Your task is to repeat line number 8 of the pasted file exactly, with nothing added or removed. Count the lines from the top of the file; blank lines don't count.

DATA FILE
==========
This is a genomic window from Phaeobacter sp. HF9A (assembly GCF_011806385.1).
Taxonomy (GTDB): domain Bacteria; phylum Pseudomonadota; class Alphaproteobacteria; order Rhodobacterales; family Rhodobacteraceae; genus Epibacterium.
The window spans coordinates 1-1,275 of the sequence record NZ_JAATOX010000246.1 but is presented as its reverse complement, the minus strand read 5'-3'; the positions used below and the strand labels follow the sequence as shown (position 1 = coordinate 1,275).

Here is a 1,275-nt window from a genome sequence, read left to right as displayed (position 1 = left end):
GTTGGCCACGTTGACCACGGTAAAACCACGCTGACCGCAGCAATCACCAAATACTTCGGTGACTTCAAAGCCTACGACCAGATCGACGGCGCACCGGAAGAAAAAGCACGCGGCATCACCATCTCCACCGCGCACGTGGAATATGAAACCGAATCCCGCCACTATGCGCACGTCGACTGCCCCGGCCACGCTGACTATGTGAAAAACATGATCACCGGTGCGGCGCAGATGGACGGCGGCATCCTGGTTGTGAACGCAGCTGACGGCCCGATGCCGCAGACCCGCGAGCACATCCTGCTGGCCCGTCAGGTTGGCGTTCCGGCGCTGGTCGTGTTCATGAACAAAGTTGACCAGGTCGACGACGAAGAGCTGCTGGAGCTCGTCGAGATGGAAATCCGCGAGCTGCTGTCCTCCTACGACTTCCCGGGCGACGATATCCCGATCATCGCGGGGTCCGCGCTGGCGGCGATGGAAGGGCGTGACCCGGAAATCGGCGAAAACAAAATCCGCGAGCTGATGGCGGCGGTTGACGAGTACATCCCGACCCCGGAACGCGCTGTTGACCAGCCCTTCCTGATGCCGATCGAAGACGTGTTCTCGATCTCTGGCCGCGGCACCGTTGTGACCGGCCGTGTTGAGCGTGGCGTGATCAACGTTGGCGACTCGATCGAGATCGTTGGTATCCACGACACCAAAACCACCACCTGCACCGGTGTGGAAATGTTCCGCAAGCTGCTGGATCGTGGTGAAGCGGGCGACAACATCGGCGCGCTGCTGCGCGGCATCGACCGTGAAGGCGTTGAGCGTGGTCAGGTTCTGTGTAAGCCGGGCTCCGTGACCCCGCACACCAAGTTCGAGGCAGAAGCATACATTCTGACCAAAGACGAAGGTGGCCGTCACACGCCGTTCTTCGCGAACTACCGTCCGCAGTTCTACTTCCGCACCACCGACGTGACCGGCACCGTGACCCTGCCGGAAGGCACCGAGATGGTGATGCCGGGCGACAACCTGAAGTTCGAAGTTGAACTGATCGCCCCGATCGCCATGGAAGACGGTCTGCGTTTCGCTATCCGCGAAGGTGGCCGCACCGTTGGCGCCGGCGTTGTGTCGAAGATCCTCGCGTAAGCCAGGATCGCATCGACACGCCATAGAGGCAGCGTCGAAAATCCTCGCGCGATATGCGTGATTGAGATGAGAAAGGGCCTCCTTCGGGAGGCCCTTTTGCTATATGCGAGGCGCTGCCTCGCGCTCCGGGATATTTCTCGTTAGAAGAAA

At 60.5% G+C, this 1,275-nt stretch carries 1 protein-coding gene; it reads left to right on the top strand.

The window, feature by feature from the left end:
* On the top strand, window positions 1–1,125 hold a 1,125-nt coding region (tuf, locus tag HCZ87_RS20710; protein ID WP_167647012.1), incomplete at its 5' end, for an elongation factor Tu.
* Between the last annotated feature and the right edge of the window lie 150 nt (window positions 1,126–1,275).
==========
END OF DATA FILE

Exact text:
* On the top strand, window positions 1–1,125 hold a 1,125-nt coding region (tuf, locus tag HCZ87_RS20710; protein ID WP_167647012.1), incomplete at its 5' end, for an elongation factor Tu.